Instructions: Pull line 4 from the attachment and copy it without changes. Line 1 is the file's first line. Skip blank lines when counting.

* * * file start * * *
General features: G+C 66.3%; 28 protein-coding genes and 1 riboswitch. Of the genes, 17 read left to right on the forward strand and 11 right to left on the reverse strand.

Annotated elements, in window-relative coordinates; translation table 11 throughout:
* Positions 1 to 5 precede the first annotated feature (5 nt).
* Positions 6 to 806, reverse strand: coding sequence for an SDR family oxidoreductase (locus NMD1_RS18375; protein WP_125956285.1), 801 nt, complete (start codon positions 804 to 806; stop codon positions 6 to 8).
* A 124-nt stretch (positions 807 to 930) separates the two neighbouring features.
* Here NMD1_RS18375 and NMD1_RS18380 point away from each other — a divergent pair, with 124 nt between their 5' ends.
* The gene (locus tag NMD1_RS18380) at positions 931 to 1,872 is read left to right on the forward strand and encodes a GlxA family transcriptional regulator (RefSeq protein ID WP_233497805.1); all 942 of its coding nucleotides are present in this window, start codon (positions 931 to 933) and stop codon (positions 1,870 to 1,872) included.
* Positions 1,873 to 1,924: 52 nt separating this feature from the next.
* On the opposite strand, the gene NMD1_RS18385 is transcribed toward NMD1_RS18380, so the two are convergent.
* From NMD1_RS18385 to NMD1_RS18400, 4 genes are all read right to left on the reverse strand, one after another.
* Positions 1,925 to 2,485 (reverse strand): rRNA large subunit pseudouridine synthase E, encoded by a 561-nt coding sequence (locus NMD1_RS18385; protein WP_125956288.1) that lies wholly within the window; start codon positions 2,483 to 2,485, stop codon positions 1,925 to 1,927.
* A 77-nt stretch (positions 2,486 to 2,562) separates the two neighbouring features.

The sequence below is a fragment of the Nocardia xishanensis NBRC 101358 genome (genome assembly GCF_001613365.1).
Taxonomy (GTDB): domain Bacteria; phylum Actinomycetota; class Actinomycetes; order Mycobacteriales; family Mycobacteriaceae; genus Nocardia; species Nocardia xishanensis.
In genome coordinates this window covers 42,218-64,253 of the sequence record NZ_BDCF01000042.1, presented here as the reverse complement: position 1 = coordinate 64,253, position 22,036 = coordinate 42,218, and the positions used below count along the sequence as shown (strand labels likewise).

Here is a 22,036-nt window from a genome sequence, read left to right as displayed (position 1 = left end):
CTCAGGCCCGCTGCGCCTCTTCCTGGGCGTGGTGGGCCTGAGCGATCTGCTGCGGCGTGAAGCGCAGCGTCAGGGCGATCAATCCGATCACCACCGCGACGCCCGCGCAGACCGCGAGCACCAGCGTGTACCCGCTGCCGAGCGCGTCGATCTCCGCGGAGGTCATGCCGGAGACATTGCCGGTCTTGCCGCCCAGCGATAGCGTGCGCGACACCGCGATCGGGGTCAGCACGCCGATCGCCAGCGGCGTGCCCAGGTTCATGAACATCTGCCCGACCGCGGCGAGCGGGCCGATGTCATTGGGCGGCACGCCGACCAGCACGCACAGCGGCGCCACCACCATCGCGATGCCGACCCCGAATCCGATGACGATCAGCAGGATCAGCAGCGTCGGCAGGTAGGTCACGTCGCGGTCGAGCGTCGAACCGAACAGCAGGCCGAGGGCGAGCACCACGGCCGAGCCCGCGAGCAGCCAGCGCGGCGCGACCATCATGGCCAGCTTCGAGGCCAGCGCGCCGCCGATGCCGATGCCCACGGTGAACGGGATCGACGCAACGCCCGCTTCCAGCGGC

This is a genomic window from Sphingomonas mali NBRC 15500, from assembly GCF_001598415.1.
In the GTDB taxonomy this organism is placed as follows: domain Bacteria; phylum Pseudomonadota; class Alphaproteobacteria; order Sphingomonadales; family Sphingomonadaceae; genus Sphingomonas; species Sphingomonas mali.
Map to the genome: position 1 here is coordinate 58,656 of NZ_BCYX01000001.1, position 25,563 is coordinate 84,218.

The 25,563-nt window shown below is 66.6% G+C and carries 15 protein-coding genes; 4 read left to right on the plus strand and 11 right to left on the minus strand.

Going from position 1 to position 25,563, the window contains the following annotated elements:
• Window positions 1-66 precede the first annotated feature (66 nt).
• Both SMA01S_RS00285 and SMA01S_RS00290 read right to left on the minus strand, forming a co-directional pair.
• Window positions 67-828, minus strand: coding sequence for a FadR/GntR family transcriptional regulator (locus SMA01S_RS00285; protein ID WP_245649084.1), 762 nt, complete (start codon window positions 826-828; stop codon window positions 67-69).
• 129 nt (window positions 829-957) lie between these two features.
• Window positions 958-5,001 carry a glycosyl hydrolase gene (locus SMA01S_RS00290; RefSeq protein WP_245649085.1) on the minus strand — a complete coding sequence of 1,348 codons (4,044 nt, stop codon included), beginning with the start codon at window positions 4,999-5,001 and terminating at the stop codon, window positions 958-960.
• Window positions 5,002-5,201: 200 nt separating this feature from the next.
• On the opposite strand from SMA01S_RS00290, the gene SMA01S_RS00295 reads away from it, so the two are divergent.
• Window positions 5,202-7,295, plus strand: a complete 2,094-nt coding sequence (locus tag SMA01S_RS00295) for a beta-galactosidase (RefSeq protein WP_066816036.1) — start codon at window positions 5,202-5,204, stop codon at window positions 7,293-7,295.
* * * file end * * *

* Positions 6 to 806, reverse strand: coding sequence for an SDR family oxidoreductase (locus NMD1_RS18375; protein WP_125956285.1), 801 nt, complete (start codon positions 804 to 806; stop codon positions 6 to 8).